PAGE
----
Norwich has a long history of craft. You may or may not know the story of the Norwich Strangers: a group of mysterious, highly skilled craftspeople who arrived from the sea in the 16th Century, in order to resurrect Norwich’s textile industry. These Dutch and Walloon settlers taught local Norwich craftspeople – already highly skilled themselves – how to weave the luxurious style of foreign fabrics which were becoming increasingly popular in the Tudor era. These settlers brought with them their families, their customs, their language as well as their trade. They also brought with them tiny yellow birds, which the people of Norwich became very fond of – the legacy of ‘The Canaries’ is still felt today at Carrow Road Football Stadium.
More recently, Norwich was renowned for it’s flourishing shoe trade. Boots, shoes, and slippers were big business here (you could in fact say it was the heart and sole of the city…), and in 1931, employed an amazing 15% of Norwich’s total workforce – that’s over 10,000 people!
Amidst this success, Adelman Goodman – a refugee from Belarus who had found his fortune making shoes in London – bought the Florida Shoe Factory on Salhouse Road, Norwich in 1936. It was a small factory – and was for a time used as an aircraft hangar during WW1. Adelman’s sons David and Lionel moved to Norwich to assist with running the business, and eventually managed ‘The Florida Shoes Factory (Norwich) Ltd’ after their father died in 1938.
As you can imagine, the second world war devastated Norwich’s industry. Between 1939 – 1942, the shoe industry here lost 316,000 square feet of productive floor space (an overall reduction of 40%) due to enemy action & requisition. The workforce was reduced by an incredible 50%.
Amidst the chaos and a requisition themselves, Florida survived and did pretty well, selling unbranded ladies’ shoes to firms such as Lilley and Skinner, and Russell Bromley. Drastically, in 1946, the decision was made to form Van Dal Shoes Ltd in order to market Florida’s own range, which ultimately led to the manufacturer finding their own very specific niche…
The legend goes that the firm had begun making “Norfolk Narrows”, which was – as you might have guessed – for narrower feet. However one of their designers made a small mistake, and their lasts (the models used for making shoes) came in as wide, and hence the “Norfolk Broads” were born.
The Broads took off, and women with wider feet were finally able to buy fashionable footwear, made suitable for all ages. Sadly for the name, “Norfolk Broads” had to be rethought after the range was exported to South Africa, as the term had slightly less glamorous connotations over there…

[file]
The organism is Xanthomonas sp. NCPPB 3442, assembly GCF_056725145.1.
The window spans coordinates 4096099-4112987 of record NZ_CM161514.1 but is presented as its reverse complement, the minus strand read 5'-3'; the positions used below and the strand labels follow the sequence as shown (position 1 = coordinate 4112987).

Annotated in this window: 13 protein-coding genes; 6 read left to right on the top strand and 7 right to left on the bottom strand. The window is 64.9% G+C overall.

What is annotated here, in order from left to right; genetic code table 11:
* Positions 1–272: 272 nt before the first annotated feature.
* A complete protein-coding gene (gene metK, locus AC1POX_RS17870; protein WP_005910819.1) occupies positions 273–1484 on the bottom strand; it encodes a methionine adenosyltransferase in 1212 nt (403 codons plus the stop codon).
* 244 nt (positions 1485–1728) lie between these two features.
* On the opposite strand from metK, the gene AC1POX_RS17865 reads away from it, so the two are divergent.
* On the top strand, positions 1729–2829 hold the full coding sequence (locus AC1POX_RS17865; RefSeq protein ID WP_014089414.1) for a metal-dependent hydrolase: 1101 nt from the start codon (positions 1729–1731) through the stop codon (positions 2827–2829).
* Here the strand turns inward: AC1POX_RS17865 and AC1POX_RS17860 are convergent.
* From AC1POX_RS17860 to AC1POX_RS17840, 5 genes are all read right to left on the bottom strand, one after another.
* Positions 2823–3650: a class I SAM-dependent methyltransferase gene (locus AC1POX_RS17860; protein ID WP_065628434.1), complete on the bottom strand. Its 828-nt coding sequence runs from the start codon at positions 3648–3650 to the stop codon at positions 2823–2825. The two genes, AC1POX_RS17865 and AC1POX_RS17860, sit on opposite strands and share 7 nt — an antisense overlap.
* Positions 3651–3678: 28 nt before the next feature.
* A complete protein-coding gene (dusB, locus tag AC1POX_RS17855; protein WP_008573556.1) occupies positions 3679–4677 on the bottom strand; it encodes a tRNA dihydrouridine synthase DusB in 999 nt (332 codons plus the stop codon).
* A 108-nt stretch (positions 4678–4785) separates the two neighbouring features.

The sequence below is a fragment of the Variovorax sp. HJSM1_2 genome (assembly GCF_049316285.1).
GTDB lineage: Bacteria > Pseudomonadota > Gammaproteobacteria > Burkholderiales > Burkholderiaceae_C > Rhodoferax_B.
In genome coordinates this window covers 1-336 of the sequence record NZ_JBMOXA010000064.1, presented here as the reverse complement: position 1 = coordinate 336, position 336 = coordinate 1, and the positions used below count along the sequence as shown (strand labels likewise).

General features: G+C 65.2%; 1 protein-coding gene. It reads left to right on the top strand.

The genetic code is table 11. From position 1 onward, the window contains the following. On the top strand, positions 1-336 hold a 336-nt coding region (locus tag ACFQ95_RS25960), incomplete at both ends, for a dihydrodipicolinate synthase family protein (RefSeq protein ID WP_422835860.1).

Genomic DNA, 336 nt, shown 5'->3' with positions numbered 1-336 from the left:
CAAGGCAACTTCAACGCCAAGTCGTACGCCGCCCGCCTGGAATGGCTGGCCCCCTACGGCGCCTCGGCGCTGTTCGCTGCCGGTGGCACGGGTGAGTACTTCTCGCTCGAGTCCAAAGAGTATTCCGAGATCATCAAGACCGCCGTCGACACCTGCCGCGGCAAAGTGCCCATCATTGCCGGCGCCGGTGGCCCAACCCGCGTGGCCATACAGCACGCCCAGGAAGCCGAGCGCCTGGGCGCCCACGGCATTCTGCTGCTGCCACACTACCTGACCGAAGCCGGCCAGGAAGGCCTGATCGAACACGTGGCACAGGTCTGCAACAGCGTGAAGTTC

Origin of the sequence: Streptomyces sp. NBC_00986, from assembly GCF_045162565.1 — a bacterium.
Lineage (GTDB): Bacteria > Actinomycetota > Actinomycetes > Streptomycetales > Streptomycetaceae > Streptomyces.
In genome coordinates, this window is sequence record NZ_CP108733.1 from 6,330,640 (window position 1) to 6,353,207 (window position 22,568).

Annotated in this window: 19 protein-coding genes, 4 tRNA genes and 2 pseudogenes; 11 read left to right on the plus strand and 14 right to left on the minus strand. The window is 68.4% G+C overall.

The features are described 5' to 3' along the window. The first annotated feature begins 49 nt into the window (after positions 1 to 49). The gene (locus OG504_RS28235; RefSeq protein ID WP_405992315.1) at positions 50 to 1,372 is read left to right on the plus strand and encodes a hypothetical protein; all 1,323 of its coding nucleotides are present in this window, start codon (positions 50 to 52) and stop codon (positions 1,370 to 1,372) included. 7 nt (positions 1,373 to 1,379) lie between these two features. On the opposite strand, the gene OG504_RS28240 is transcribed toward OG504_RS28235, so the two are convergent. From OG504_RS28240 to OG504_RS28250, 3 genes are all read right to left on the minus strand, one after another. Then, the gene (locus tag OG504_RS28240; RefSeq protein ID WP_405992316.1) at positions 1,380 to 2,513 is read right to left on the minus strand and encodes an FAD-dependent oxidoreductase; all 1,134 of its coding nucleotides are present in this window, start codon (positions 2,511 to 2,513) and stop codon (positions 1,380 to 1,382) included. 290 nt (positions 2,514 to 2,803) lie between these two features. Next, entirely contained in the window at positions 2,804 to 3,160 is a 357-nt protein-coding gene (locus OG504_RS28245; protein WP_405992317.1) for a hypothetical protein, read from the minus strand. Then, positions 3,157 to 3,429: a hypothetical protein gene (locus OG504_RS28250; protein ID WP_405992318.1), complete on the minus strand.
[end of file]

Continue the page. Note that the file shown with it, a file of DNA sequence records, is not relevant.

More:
Although there has been considerable change at the factory since then, it continues to survive in Norwich to this day. They’ve seen new machinery, changes in working practices, a fire in 1984 (it was caught early and thankfully nobody was hurt!) and one big factory move in 1990 to where the site still exists on Dibden Road today.
Van Dal still produce shoes using traditional methods at their factory, and thousands of pairs of shoes are made every week by a highly skilled workforce using a remarkable, painstaking process.
See for yourself with FREE tours of the factory
One of the last remaining traditional shoe factories still operating in this country, Van Dal offer free tours (but you MUST pre-book) around their factory, so you can see yourself how their shoes are made. With over 75 years manufacturing in Norwich, they know a thing or two! Plus, get an extra 10% off in store when you book a tour…
Tours are held weekly and must be pre-booked. Each tour commences on 10:30 or 13:30 on either Tuesday, Wednesday or Thursday with a minimum of 10 and up to approx. 30 people.
Fancy making a day of it?
North of the city has got loads of things on offer if the factory tour is just one of the things on your itinerary. There are some great pubs such as the Fat Cat on Lawson road, and The Plasterer’s Arms on Cowgate (which does great pizza too…) which are both no more than a five minute’s brisk walk from Dibden Road.
The factory is also close to Mousehold Heath so it’s a good opportunity to walk over and admire the amazing view it gives of the Norwich skyline. There’s also a great eatery for cakes and/or lunch at Café Britannia with outdoor and indoor seating to enjoy the fabulous view.
If you fancied an overnight stay, we recommend Gothic House on Magdalen Street, for some well-decorated, cosy hospitality (and opposite one of our favourite curries in the city – Café Malabar). You can’t go wrong!
COMING TO VISIT?
Greater Anglia has Advance fares from £10 one way between London Liverpool Street and Norwich. Trains run every 30 minutes. Greater Anglia also serves Colchester, Ipswich and Diss on the Norwich line. Direct trains also run from Cambridge.
East Midlands Trains runs services from Liverpool, Manchester and Nottingham.
Flights into Norwich served from Edinburgh, Manchester, Exeter, Aberdeen, Jersey*, Guernsey* and Amsterdam.
To plan a trip to Norwich check out our website www.visitnorwich.co.uk